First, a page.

Reviewed by: Brett Willis
|Featuring:||Paul Newman, Julie Andrews, Lila Kedrova, Hansjörg Felmy, Tamara Toumanova|
This spy film isn’t Hitchcock’s best work, but it’s well done within its type.
A pair of American research scientists, Michael Armstrong and Sarah Sherman (Paul Newman and Julie Andrews), end up behind the Iron Curtain (a nickname for the Soviet Union and its Eastern European satellite states), dealing in the secrets of antimissile defense technology. There’s not much more I can say without revealing major plot points; one of the few suspense elements is the question of who’s on whose side.
Content notes: Michael and Sarah, who are engaged, are in bed together in an opening scene (there’s no visible nudity; most of the time, the covers are pulled up to their necks). They both utter some mild curses in the first scenes. From there on, the film is a fairly clean cat-and-mouse spy story except for one long on-screen killing (the person being killed is strong and hardy, so the killers have to use a combination of methods). On the positive side: We see people who risk their own safety for the welfare of their country or for the way of life that they believe in.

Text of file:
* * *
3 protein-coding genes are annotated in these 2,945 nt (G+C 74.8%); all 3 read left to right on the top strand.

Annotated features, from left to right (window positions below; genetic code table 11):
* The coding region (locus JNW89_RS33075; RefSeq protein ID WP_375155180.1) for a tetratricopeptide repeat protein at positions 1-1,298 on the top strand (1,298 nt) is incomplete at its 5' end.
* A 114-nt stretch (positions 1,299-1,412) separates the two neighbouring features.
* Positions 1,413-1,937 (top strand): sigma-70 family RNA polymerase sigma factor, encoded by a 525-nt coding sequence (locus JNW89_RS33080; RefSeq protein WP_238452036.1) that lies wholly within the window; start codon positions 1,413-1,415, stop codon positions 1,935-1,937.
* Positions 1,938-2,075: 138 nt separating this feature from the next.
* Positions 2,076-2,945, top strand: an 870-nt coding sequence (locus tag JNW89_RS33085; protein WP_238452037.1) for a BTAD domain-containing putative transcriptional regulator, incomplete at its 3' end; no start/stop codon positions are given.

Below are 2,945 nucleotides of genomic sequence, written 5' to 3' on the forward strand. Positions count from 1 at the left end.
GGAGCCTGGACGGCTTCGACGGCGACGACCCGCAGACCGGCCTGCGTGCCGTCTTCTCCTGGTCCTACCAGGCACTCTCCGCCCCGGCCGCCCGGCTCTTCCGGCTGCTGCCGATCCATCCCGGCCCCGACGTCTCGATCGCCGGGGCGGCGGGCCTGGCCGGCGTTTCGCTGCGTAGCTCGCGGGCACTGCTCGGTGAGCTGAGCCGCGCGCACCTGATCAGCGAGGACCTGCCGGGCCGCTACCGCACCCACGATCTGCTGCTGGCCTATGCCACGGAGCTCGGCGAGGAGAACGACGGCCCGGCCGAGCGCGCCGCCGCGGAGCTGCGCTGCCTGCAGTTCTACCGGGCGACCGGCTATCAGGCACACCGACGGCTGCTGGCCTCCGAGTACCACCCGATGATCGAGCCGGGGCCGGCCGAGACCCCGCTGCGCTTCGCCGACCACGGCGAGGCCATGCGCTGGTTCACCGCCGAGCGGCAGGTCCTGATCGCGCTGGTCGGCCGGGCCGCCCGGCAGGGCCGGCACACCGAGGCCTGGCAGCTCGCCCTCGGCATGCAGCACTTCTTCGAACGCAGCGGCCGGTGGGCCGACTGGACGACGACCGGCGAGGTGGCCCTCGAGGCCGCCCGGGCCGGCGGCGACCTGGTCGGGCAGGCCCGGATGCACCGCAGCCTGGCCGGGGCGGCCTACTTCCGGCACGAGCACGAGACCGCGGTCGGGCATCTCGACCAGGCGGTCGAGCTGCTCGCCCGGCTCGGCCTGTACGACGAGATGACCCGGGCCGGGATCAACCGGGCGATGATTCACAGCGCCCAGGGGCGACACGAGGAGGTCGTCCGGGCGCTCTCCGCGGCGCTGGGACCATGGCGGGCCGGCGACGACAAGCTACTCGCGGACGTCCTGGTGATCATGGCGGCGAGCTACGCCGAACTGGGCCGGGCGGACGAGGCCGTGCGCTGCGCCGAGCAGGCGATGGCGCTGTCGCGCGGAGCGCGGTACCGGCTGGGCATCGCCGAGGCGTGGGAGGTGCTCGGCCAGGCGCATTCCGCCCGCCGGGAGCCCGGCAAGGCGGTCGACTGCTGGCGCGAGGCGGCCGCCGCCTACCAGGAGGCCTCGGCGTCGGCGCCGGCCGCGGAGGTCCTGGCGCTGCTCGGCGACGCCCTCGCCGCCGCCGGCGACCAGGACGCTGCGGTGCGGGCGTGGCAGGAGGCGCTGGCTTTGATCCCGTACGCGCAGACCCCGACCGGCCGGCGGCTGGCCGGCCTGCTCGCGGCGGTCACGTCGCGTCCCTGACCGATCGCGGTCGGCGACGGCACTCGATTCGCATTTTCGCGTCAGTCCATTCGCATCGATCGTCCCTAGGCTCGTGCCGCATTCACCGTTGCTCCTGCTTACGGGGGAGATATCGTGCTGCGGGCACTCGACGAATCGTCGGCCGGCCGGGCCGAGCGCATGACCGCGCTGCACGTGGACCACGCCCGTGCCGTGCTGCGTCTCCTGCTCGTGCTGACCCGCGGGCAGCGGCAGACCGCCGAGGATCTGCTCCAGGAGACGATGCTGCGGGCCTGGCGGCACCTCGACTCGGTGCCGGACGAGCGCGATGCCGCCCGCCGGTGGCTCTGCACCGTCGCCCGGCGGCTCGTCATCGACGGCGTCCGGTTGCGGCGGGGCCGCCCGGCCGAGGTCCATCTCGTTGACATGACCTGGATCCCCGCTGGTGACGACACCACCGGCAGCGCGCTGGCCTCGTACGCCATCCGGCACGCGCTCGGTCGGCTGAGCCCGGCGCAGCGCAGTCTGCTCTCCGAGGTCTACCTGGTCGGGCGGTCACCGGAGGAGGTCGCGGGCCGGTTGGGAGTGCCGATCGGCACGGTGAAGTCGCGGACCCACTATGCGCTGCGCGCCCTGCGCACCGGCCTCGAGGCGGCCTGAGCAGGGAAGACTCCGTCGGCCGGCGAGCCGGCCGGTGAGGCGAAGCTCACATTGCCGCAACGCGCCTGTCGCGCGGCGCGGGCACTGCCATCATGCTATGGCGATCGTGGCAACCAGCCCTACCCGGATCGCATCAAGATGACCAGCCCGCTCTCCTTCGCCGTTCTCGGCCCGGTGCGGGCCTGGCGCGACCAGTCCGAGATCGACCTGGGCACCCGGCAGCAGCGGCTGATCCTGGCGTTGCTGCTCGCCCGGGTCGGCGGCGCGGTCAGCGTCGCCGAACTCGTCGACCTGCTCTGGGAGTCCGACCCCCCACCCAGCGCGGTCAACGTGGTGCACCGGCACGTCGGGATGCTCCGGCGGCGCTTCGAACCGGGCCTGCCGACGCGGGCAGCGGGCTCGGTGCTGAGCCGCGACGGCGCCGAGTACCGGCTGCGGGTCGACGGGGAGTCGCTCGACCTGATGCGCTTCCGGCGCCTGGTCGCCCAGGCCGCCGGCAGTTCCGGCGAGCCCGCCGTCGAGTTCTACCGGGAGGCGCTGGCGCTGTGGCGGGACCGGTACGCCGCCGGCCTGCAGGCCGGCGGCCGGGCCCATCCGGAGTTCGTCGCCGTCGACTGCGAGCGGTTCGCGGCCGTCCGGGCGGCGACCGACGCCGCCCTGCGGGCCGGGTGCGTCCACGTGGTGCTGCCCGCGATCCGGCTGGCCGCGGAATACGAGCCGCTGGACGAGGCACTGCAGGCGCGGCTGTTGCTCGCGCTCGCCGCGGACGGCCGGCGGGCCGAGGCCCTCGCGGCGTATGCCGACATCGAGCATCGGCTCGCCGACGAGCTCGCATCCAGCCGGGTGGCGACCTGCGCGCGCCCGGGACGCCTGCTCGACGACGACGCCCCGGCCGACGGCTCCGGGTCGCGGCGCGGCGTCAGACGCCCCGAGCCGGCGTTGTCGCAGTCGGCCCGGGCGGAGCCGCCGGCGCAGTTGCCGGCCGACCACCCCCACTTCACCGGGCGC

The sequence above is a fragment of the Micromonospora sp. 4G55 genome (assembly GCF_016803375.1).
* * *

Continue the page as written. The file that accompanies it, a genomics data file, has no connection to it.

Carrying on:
Background: During the 1960s (the setting of this film), conservatives in the U.S. fought for implementation of an antimissile defense system, but were defeated by those who said that the Soviet Union would view such an action as “escalation” and by a false public belief that such a system was already in place. Then in 1972 the U.S. and U.S.S.R. signed a treaty forbidding either side from developing antimissile missiles. That meant that the only nuclear deterrent was “Mutual Assured Destruction” (MAD). But in the ’80s, President Reagan announced an initiative for a satellite-based laser antimissile system (dubbed “Star Wars” by its critics), which apparently hastened the end of the Cold War and the breakup of the Soviet Union because the Soviets found it impossible to keep up with our re-armament program. Yet even now, in the 21st Century, Russia and the U.S. still haggle over the rules for antimissile defenses; and we’re also told that if we implement such a defense, China and the minor nuclear powers will all build up their arsenals in an attempt to overwhelm it. Personally, I believe it’s better to bargain from a position of strength than from one of weakness. And I agree with President Reagan that a good antimissile system would render offensive nuclear weapons (or at least nuclear missiles) obsolete. Maybe some of us will actually live to see that happen.